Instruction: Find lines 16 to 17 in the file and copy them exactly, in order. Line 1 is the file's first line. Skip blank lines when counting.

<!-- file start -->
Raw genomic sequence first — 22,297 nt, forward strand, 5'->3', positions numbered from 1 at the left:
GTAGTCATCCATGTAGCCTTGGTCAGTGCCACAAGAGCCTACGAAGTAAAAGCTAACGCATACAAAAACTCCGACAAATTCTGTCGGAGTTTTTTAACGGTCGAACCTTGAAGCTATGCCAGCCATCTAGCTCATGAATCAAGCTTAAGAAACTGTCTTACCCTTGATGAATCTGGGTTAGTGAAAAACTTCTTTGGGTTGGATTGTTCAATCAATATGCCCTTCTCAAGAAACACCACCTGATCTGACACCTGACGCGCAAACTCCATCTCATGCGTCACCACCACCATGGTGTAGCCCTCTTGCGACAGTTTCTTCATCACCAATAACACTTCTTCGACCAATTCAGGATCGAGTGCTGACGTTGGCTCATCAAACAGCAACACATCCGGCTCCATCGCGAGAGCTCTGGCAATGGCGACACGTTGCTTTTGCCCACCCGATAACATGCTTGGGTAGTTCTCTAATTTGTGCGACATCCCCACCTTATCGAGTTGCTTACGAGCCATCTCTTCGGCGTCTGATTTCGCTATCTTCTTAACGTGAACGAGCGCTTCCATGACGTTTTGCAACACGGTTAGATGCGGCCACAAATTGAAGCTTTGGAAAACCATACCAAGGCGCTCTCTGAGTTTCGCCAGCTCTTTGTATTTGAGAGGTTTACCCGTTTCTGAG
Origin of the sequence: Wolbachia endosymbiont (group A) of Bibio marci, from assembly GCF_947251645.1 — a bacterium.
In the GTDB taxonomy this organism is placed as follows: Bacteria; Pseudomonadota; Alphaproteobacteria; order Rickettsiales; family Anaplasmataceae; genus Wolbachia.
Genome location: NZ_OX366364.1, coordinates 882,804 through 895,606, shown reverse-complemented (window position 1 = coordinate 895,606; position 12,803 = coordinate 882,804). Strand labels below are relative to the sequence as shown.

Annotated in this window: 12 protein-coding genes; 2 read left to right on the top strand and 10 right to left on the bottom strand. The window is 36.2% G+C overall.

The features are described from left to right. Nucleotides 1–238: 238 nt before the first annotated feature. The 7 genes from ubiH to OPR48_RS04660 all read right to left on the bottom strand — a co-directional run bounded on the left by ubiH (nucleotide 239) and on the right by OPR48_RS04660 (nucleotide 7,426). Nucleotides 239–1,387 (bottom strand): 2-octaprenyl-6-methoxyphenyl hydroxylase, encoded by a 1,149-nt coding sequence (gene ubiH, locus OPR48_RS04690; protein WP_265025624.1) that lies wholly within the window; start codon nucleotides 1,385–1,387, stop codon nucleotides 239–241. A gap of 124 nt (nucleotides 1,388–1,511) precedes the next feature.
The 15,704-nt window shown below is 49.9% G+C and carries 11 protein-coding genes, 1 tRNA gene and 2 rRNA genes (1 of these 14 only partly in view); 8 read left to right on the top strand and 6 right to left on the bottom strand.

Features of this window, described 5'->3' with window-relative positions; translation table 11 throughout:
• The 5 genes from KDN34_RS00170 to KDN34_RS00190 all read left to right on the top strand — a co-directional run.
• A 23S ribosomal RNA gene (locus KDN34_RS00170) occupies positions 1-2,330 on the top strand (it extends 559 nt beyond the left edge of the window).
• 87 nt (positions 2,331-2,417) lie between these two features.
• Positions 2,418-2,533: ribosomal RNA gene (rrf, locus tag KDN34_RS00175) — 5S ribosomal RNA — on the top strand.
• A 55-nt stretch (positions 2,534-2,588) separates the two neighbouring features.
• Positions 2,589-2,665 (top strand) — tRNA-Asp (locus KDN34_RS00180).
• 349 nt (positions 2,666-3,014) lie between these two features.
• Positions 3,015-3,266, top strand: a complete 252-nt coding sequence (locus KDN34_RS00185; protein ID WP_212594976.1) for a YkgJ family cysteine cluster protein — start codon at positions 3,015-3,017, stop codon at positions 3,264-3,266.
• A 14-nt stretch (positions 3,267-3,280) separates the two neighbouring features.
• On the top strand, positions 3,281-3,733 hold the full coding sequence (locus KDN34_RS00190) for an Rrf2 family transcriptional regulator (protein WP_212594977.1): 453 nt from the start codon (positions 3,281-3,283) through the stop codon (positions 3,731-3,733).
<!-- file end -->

• 349 nt (positions 2,666-3,014) lie between these two features.
• Positions 3,015-3,266, top strand: a complete 252-nt coding sequence (locus KDN34_RS00185; protein ID WP_212594976.1) for a YkgJ family cysteine cluster protein — start codon at positions 3,015-3,017, stop codon at positions 3,264-3,266.